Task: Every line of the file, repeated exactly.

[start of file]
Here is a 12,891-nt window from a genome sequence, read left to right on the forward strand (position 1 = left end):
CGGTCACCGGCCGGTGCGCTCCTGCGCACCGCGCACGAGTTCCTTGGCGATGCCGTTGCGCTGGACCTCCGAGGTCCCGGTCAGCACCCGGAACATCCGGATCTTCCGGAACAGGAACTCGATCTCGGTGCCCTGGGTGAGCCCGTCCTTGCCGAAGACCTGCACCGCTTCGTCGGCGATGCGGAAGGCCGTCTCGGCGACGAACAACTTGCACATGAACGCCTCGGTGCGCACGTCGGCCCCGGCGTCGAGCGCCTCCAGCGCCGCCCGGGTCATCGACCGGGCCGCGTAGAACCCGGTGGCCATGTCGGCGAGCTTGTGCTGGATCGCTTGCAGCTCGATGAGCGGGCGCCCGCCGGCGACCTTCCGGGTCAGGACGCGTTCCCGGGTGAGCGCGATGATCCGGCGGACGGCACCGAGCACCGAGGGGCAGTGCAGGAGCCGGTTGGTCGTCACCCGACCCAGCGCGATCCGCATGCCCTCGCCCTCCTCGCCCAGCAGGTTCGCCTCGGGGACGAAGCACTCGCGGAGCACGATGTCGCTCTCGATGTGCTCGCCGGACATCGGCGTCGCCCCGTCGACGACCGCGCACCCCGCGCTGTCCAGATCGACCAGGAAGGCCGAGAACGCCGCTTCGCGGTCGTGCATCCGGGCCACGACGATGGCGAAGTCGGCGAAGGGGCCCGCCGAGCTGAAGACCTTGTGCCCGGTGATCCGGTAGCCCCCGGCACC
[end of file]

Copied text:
Here is a 12,891-nt window from a genome sequence, read left to right on the forward strand (position 1 = left end):
CGGTCACCGGCCGGTGCGCTCCTGCGCACCGCGCACGAGTTCCTTGGCGATGCCGTTGCGCTGGACCTCCGAGGTCCCGGTCAGCACCCGGAACATCCGGATCTTCCGGAACAGGAACTCGATCTCGGTGCCCTGGGTGAGCCCGTCCTTGCCGAAGACCTGCACCGCTTCGTCGGCGATGCGGAAGGCCGTCTCGGCGACGAACAACTTGCACATGAACGCCTCGGTGCGCACGTCGGCCCCGGCGTCGAGCGCCTCCAGCGCCGCCCGGGTCATCGACCGGGCCGCGTAGAACCCGGTGGCCATGTCGGCGAGCTTGTGCTGGATCGCTTGCAGCTCGATGAGCGGGCGCCCGCCGGCGACCTTCCGGGTCAGGACGCGTTCCCGGGTGAGCGCGATGATCCGGCGGACGGCACCGAGCACCGAGGGGCAGTGCAGGAGCCGGTTGGTCGTCACCCGACCCAGCGCGATCCGCATGCCCTCGCCCTCCTCGCCCAGCAGGTTCGCCTCGGGGACGAAGCACTCGCGGAGCACGATGTCGCTCTCGATGTGCTCGCCGGACATCGGCGTCGCCCCGTCGACGACCGCGCACCCCGCGCTGTCCAGATCGACCAGGAAGGCCGAGAACGCCGCTTCGCGGTCGTGCATCCGGGCCACGACGATGGCGAAGTCGGCGAAGGGGCCCGCCGAGCTGAAGACCTTGTGCCCGGTGATCCGGTAGCCCCCGGCACC